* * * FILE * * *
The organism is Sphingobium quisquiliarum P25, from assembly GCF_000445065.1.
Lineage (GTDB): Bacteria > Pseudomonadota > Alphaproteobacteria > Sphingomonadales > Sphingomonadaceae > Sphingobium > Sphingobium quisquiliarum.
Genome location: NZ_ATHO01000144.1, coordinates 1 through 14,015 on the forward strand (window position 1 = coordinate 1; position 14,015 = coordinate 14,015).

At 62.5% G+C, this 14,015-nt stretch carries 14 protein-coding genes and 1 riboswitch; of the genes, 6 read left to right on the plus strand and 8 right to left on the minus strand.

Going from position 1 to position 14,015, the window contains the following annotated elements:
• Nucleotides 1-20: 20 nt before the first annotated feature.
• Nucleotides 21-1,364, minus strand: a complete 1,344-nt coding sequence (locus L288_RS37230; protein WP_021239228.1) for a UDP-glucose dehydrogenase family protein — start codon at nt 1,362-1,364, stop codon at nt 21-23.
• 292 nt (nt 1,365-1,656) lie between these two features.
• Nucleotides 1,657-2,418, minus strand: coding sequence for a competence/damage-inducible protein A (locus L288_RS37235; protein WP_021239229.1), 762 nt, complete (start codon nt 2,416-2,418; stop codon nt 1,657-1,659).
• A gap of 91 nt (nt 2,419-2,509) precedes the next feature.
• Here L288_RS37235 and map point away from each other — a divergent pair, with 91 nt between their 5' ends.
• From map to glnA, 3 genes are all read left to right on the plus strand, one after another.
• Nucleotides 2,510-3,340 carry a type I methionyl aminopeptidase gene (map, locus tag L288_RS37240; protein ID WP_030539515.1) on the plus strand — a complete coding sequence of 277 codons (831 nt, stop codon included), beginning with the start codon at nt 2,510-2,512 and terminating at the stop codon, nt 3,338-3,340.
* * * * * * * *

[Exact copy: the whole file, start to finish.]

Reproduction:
The organism is Sphingobium quisquiliarum P25, from assembly GCF_000445065.1.
Lineage (GTDB): Bacteria > Pseudomonadota > Alphaproteobacteria > Sphingomonadales > Sphingomonadaceae > Sphingobium > Sphingobium quisquiliarum.
Genome location: NZ_ATHO01000144.1, coordinates 1 through 14,015 on the forward strand (window position 1 = coordinate 1; position 14,015 = coordinate 14,015).

At 62.5% G+C, this 14,015-nt stretch carries 14 protein-coding genes and 1 riboswitch; of the genes, 6 read left to right on the plus strand and 8 right to left on the minus strand.

Going from position 1 to position 14,015, the window contains the following annotated elements:
• Nucleotides 1-20: 20 nt before the first annotated feature.
• Nucleotides 21-1,364, minus strand: a complete 1,344-nt coding sequence (locus L288_RS37230; protein WP_021239228.1) for a UDP-glucose dehydrogenase family protein — start codon at nt 1,362-1,364, stop codon at nt 21-23.
• 292 nt (nt 1,365-1,656) lie between these two features.
• Nucleotides 1,657-2,418, minus strand: coding sequence for a competence/damage-inducible protein A (locus L288_RS37235; protein WP_021239229.1), 762 nt, complete (start codon nt 2,416-2,418; stop codon nt 1,657-1,659).
• A gap of 91 nt (nt 2,419-2,509) precedes the next feature.
• Here L288_RS37235 and map point away from each other — a divergent pair, with 91 nt between their 5' ends.
• From map to glnA, 3 genes are all read left to right on the plus strand, one after another.
• Nucleotides 2,510-3,340 carry a type I methionyl aminopeptidase gene (map, locus tag L288_RS37240; protein ID WP_030539515.1) on the plus strand — a complete coding sequence of 277 codons (831 nt, stop codon included), beginning with the start codon at nt 2,510-2,512 and terminating at the stop codon, nt 3,338-3,340.